Winkle – a small herbivorous shore-dwelling mollusc with a spiral shell; an small sea snail that is edible; to extract, obtain or remove someone or something with difficulty or effort; to use a lot of effort to get (information) from a person.
It’s so dry that:
The trees are whistling for the dogs.
The council closed two lanes of the town swimming pool.
When a country town finally got a brief shower it caused quite a commotion. One of the town’s residents was disturbed by the noise and went outside to see what was happening. Water falling from the sky was such a shock that the man fainted. They had to throw two buckets of dust in his face to revive him.
Church leaders have got together to do their part to conserve water. Until further notice, Baptist churches will baptise by sprinkling, Methodists will baptise with wet-wipes, Anglicans will issue rain checks, and Catholics will pray for wine to turn back into water.
Cows are only producing evaporated milk.
Technical progress freed children from hard labour:
It’s summertime and across the United States, children are away from school. The custom of long breaks in the school year dates to when most Americans worked in agriculture and often needed their children’s help on the farm. Of course, most children simply didn’t attend school, instead helping with housework and grueling farm labor year-round. In 1820, for example, primary school enrollment in the United States was just over 40 percent. That percentage rapidly shot upward in the coming decades, reaching 100 percent by 1870. But even then, many children didn’t make it past elementary school. In 1870, U.S. mean years of schooling stood at just 4.28. That number has risen steadily ever since. What changed? Technology, for one thing.
In his book Enlightenment Now, Harvard University professor Steven Pinker recounts how technology helped get boys off the farm and into the classroom. He quotes a tractor advertisement from 1921:
“By investing in a Case Tractor and Ground Detour Plow and Harrow outfit now, your boy can get his schooling without interruption, and the Spring work will not suffer by his absence. Keep the boy in school—and let a Case Kerosene Tractor take his place in the field. You’ll never regret either investment.”
It wasn’t only boys who were helped by technology:
As more farms adopted efficiency-enhancing agricultural devices like kerosene tractors, more boys attended school instead of working the fields. For girls, the huge time savings brought on by labor-saving household devices played a similar role. As running water, electricity, washing machines, and other modern conveniences spread, time spent on housework plummeted. Pinker’s book also contains a telling chart documenting the change.
Most of the work replaced by those technologies had traditionally fallen to mothers—and to their daughters. The time freed up by innovation enabled more girls to attend school.
Washing machines and tractors have accomplished more than just cleaning clothes and ploughing fields. They also freed America’s children to receive an education. . .
It’s not just American children who were freed from farm and house work.
Domestic appliances which reduce the burden of housework have made it easier for women to work outside the home.
Whether they’ve also made the sharing of domestic chores between men and women more equal is debatable.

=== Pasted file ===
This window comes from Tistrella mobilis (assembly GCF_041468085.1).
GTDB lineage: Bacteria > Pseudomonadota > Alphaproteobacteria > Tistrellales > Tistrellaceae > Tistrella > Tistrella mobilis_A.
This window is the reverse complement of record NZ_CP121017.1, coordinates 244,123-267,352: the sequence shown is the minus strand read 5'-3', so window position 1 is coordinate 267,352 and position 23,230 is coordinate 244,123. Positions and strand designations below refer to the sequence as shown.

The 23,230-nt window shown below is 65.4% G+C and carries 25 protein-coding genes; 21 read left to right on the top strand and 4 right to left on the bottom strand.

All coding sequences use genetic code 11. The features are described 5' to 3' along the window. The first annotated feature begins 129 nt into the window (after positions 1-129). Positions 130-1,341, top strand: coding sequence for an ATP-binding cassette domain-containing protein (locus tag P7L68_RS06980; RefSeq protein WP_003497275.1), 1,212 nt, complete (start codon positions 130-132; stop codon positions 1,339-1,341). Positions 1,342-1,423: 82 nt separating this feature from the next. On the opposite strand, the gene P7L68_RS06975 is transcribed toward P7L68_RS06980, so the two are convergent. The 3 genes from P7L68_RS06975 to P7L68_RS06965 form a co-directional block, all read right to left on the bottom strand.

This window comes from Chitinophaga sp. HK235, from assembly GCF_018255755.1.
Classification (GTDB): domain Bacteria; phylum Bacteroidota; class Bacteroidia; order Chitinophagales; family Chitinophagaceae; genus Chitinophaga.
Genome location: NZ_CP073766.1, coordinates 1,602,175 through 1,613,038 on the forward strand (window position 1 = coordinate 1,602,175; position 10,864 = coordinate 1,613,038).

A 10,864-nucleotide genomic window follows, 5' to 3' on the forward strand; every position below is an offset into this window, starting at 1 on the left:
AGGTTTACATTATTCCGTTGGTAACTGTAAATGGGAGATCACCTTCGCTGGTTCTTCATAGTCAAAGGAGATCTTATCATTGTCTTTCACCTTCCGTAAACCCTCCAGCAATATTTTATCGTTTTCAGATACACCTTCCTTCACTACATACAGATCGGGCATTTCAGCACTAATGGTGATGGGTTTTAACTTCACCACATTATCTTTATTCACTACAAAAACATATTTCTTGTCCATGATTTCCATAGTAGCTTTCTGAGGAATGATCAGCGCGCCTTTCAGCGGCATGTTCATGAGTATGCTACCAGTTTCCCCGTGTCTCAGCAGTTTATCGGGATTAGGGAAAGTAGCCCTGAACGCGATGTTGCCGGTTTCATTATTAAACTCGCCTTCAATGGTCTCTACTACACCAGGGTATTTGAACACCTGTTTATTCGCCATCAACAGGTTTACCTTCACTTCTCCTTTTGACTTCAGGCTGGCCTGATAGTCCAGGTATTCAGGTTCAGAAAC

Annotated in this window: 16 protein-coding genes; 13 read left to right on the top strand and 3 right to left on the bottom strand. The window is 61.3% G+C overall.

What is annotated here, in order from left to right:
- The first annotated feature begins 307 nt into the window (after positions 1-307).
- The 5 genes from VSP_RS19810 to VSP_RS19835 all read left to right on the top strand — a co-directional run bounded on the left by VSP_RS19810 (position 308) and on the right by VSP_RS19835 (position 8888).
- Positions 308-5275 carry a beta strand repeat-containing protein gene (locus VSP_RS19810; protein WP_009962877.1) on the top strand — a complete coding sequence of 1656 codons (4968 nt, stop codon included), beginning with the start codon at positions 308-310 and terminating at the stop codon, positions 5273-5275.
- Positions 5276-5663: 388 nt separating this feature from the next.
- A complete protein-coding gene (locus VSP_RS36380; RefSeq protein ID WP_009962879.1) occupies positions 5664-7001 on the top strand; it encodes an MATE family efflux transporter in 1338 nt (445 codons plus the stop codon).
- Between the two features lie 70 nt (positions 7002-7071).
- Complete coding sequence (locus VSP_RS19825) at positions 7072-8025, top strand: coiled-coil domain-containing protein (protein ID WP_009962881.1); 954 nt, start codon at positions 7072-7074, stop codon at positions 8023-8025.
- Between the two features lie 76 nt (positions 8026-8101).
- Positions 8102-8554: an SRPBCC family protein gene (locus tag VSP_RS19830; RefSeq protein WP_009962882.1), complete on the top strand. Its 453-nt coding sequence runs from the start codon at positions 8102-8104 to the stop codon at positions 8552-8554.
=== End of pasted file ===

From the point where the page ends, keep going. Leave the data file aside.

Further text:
Understanding other people’s points of view is a sign of caring and contrary to popular opinion that the left are more caring, research shows people on the right understand those on the left better than the left understand those to the right of them.
Conservatives and moderates understand liberals better than liberals understand them.
Those who identified as “very liberal” performed notably worse than anyone else.
In a study I did with Jesse Graham and Brian Nosek, we tested how well liberals and conservatives could understand each other. We asked more than two thousand American visitors to fill out the Moral Foundations Questionnaire. One-third of the time they were asked to fill it out normally, answering as themselves. One-third of the time they were asked to fill it out as they think a “typical liberal” would respond. One-third of the time they were asked to fill it out as a “typical conservative” would respond. This design allowed us to examine the stereotypes that each side held about the other. More important, it allowed us to assess how accurate they were by comparing people’s expectations about “typical” partisans to the actual responses from partisans on the left and the right. Who was best able to pretend to be the other?
The results were clear and consistent. Moderates and conservatives were most accurate in their predictions, whether they were pretending to be liberals or conservatives. Liberals were the least accurate, especially those who described themselves as “very liberal.”
Does this add credence to my belief that many liberals really aren’t very liberal because their ideology and insistence on seeing everything as political closes their minds and, at times, their hearts?
Saturday’s soapbox is yours to use as you will – within the bounds of decency and absence of defamation. You’re welcome to look back or forward, discuss issues of the moment, to pontificate, ponder or point us to something of interest, to educate, elucidate or entertain, amuse, bemuse or simply muse, but not abuse.
Life’s not fair. It never was, it isn’t now, and it won’t ever be. Do not fall into the trap, the entitlement trap of feeling like you’re a victim. You are not. – Michael McConaughey